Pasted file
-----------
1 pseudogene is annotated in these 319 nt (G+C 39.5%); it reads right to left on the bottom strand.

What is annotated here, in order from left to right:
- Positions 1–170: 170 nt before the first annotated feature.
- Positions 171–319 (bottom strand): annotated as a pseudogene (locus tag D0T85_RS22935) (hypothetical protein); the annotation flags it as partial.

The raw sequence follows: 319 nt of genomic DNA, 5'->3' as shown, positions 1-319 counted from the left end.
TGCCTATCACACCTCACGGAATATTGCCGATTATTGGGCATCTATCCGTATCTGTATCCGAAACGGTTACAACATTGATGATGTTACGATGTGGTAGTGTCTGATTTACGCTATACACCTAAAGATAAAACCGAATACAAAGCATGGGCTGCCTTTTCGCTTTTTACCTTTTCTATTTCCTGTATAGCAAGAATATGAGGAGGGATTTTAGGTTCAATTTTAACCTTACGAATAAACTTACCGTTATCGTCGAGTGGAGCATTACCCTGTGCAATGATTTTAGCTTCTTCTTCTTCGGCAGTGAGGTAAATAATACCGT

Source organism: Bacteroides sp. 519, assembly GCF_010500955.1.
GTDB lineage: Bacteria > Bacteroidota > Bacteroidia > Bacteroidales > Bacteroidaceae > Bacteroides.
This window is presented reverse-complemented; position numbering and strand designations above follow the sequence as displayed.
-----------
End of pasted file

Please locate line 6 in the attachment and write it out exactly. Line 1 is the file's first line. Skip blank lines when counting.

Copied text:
TGCCTATCACACCTCACGGAATATTGCCGATTATTGGGCATCTATCCGTATCTGTATCCGAAACGGTTACAACATTGATGATGTTACGATGTGGTAGTGTCTGATTTACGCTATACACCTAAAGATAAAACCGAATACAAAGCATGGGCTGCCTTTTCGCTTTTTACCTTTTCTATTTCCTGTATAGCAAGAATATGAGGAGGGATTTTAGGTTCAATTTTAACCTTACGAATAAACTTACCGTTATCGTCGAGTGGAGCATTACCCTGTGCAATGATTTTAGCTTCTTCTTCTTCGGCAGTGAGGTAAATAATACCGT